Common quail Coturnix coturnix, photographed by Wr.

Belongs within: Phasianidae.

Coturnix includes the Old World quails: small, short-tailed, often cryptically coloured gamebirds. They are relatively strong long-distance fliers, and include the only migratory phasianids. The king quail Coturnix chinensis, found in the wild from southern Asia to eastern Australia, is commonly kept as a cagebird; males of this species have black and white face markings together with blue coloration on the flanks and sides of the neck. The swamp quail C. ypsilophora of Tasmania and the brown quail C. australis of mainland Australia and New Guinea are uniformly brownish birds that are most commonly found in damp, grassy habitats. The Madagascar partridge Margaroperdix madagascariensis may fall within this cluster; it is larger than species currently placed in Coturnix.

Characters (from Madge & McGowan 2002): Bill slender; tail with 8-12 insignificant feathers, concealed by the coverts; outer primaries markedly long; tarsi unspurred.

<==Coturnix Bonnaterre 1791CC10 (see below for synonymy)
    |  i. s.: C. coromandelica (Gmelin 1789) [=Tetrao coromandelicus]CC10
    |         C. delegorgueiJT12
    |         C. longipes (Milne-Edwards 1869) (see below for synonymy)M02
    |--C. chinensis (Linnaeus 1766)BKB15, CC10 (see below for synonymy)
    |    |--C. c. chinensisL81
    |    `--C. c. lineataL81
    `--+--+--C. australis (Latham 1802)BKB15, CC10 (see below for synonymy)
       |  `--C. ypsilophora Bosc 1792BKB15, CC10 (see below for synonymy)
       `--+--Margaroperdix madagascariensisBKB15
          `--+--+--C. coturnix (Linnaeus 1758)BKB15, CC10 (see below for synonymy)
             |  |    |--C. c. coturnixL81
             |  |    |--C. c. africanaL81
             |  |    `--C. c. confisaRN72
             |  `--C. japonicaBKB15 [=C. coturnix japonicaL81]
             `--+--C. novaezelandiae Quoy & Gaimard in Dumont d’Urville 1830BKB15, CC10 (see below for synonymy)
                `--C. pectoralis Gould 1837BKB15, CC10 (see below for synonymy)

Coturnix Bonnaterre 1791CC10 [=Ortyx Chenu & des Murs 1854 non Stephens 1819B94; incl. Palaeoperdix Milne-Edwards 1869M02, Synaecus Agassiz 1846CC10, Synoicus Gould 1843CC10, Ypsilophorus Mathews 1912CC10, Zecoturnix Iredale & Mathews 1926CC10; Coturnicini, Ortygini]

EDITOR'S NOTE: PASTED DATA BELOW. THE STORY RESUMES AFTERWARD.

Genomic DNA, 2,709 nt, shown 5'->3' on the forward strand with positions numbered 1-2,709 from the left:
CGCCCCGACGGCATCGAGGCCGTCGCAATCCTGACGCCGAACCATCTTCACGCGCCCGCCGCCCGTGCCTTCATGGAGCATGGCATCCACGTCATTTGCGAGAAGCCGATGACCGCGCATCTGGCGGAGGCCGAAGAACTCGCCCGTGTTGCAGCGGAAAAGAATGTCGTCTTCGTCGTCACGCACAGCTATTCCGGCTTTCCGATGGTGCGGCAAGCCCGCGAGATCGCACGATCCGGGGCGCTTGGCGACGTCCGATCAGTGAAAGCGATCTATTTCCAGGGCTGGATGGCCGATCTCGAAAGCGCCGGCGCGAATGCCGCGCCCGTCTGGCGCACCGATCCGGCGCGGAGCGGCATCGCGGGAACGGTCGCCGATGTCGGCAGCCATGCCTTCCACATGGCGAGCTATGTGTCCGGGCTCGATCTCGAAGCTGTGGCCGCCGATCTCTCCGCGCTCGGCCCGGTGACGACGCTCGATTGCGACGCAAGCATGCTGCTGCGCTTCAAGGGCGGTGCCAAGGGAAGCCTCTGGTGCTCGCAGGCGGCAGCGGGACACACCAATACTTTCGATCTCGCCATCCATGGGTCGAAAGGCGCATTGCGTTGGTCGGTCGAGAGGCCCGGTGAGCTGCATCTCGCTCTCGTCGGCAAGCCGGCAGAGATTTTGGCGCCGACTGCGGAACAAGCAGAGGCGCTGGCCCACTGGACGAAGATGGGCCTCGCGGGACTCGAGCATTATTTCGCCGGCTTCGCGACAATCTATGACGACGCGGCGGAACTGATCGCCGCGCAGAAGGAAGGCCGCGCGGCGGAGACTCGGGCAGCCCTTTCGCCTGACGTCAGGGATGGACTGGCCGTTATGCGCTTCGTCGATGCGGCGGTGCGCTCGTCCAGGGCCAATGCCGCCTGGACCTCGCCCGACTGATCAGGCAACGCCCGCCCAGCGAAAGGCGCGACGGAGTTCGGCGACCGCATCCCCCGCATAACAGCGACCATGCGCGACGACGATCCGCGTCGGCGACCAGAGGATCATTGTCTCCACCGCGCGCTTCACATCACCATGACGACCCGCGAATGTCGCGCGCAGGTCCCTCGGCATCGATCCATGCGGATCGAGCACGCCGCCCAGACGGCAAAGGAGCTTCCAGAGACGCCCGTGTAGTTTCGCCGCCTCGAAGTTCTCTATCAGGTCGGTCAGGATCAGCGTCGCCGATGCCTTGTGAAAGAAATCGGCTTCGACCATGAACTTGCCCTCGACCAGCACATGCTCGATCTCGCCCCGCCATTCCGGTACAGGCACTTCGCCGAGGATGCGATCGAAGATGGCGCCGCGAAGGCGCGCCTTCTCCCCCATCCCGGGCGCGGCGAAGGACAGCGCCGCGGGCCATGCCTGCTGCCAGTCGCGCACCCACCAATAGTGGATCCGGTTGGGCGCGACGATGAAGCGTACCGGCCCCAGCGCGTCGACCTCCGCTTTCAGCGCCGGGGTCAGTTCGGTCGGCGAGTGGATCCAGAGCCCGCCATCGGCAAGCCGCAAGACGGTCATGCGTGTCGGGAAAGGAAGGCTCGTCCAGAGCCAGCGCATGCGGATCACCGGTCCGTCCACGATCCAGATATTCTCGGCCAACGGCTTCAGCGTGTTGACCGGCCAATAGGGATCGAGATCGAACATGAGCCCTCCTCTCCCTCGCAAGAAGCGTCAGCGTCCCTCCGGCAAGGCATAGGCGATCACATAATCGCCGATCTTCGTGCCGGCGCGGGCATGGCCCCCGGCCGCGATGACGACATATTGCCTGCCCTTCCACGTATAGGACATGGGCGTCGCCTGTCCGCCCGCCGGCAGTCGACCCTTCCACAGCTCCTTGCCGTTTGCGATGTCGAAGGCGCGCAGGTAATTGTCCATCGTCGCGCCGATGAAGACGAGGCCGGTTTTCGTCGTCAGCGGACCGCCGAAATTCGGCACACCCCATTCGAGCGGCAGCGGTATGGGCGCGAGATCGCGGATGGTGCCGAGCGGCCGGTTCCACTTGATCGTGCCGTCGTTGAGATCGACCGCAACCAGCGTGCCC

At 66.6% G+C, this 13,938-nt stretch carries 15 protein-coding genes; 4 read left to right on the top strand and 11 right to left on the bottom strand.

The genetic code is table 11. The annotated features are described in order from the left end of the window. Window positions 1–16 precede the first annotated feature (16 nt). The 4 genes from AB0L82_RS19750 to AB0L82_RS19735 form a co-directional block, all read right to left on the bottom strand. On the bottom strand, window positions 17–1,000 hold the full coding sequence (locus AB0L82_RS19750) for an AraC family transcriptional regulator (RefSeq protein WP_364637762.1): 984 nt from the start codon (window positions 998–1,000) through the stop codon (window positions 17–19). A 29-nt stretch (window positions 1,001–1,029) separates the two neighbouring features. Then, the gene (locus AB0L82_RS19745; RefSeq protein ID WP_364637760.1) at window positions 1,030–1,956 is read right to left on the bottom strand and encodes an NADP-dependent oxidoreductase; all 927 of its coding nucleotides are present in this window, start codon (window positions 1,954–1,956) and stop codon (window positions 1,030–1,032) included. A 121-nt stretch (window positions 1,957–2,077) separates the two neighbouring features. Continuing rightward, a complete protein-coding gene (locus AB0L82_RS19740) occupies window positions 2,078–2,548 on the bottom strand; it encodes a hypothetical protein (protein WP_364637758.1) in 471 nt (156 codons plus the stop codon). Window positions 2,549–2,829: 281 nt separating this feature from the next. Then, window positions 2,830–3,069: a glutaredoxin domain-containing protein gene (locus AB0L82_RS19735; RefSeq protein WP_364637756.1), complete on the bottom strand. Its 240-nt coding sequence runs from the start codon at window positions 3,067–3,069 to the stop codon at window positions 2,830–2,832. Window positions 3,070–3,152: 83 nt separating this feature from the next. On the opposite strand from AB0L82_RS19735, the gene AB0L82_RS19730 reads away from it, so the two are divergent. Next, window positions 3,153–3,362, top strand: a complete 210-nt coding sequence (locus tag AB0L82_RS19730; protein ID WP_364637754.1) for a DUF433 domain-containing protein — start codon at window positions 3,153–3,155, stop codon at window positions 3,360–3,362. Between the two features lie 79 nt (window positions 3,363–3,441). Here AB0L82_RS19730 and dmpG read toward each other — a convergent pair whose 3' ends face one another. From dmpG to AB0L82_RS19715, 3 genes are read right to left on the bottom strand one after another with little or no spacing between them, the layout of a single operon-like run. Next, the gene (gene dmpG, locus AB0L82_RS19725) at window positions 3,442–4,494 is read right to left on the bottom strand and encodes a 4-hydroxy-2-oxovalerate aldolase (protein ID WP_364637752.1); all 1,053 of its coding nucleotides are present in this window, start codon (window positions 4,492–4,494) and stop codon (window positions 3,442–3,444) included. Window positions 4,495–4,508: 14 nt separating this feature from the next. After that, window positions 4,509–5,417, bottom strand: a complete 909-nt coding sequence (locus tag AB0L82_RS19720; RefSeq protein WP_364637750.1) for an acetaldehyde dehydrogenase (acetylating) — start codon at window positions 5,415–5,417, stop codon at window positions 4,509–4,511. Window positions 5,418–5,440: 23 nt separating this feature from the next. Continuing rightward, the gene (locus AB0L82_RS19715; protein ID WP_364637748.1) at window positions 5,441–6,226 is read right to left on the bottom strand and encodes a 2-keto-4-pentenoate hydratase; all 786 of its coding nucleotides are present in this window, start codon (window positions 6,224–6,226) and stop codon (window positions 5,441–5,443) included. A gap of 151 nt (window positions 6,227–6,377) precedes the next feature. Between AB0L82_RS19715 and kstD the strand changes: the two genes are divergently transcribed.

Coturnix australis (Latham 1802)BKB15, CC10 [=Perdix australisCC10, C. ypsilophora australisCC10, *Synaecus australisCC10, Synoecus (l. c.) australisCC10, *Synoicus ypsilophorus australisCC10, WS48, *Ypsilophorus australisCC10; incl. C. australis mungi Mathews 1912WS48, C. australis rogersi Mathews 1912WS48]

Coturnix chinensis (Linnaeus 1766)BKB15, CC10 [=Tetrao chinensisCC10, Excalfactoria chinensisCC10, Excalphatoria (l. c.) sinensisCC10]

Coturnix coturnix (Linnaeus 1758)BKB15, CC10 [=Tetrao coturnixCC10, *Ortyx coturnixB94; incl. *Coturnix communisCC10, Scolopax ghardalamensis Fischer & Stephan 1974M02]

Coturnix longipes (Milne-Edwards 1869) [=*Palaeoperdix longipes, Palaeortyx longipes; incl. Palaeocryptonyx gaillardi Ennouchi 1930, Proalector gaillardi, Palaeortyx phasianoides grivensis Ballmann 1969 non Lydekker 1893, Palaeortyx intermedia Ballmann 1969]M02

Coturnix novaezelandiae Quoy & Gaimard in Dumont d’Urville 1830BKB15, CC10 [=C. novaezealandiaeCC10, *Zecoturnix novaezelandiaeCC10; incl. C. novaezealandiae pounami Mathews 1944CC10]

Coturnix pectoralis Gould 1837BKB15, CC10 [=C. novaezelandiae pectoralisS90; incl. C. pectoralis praetermissa Mathews 1912WS48]

Coturnix ypsilophora Bosc 1792BKB15, CC10 [=C. ypsilophorusCC10, Synoicus ypsilophorusCC10; incl. Synoicus diemenensis Gould 1847CC10, Synoecus (l. c.) diemenensisCC10]

*Type species of generic name indicated


[B94] Bock, W. J. 1994. History and nomenclature of avian family-group names. Bulletin of the American Museum of Natural History 222: 1–281.

[BKB15] Burleigh, J. G., R. T. Kimball & E. L. Braun. 2015. Building the avian tree of life using a large-scale, sparse supermatrix. Molecular Phylogenetics and Evolution 84: 53–63.

[CC10] Checklist Committee (OSNZ). 2010. Checklist of the Birds of New Zealand, Norfolk and Macquarie Islands, and the Ross Dependency, Antarctica 4th ed. Ornithological Society of New Zealand and Te Papa Press: Wellington.

[JT12] Jetz, W., G. H. Thomas, J. B. Joy, K. Hartmann & A. Ø. Mooers. 2012. The global diversity of birds in space and time. Nature 491: 444–448.

[L81] Long, J. L. 1981. Introduced Birds of the World: The worldwide history, distribution and influence of birds introduced to new environments. Reed: Sydney.

Madge, S., & P. McGowan. 2002. Pheasants, Partridges and Grouse: A guide to the pheasants, partridges, quails, grouse, guineafowl, buttonquails and sandgrouse of the world. Christopher Helm: London.

[M02] Mlíkovský, J. 2002. Cenozoic Birds of the World. Part 1: Europe. Ninox Press: Praha.

[RN72] Rutgers, A., & K. A. Norris (eds.) 1972. Encyclopaedia of Aviculture vol. 1. Blandford Press: London.

[S90] Storr, G. M. 1990. Birds of Shark Bay area, Western Australia. In: Berry, P. F., S. D. Bradshaw & B. R. Wilson (eds) Research in Shark Bay: Report of the France-Australe Bicentenary Expedition Committee pp. 299–311. Western Australian Museum.

[WS48] Whittell, H. M., & D. L. Serventy. 1948. A systematic list of the birds of Western Australia. Public Library, Museum and Art Gallery of Western Australia, Special Publication 1: 1–126.

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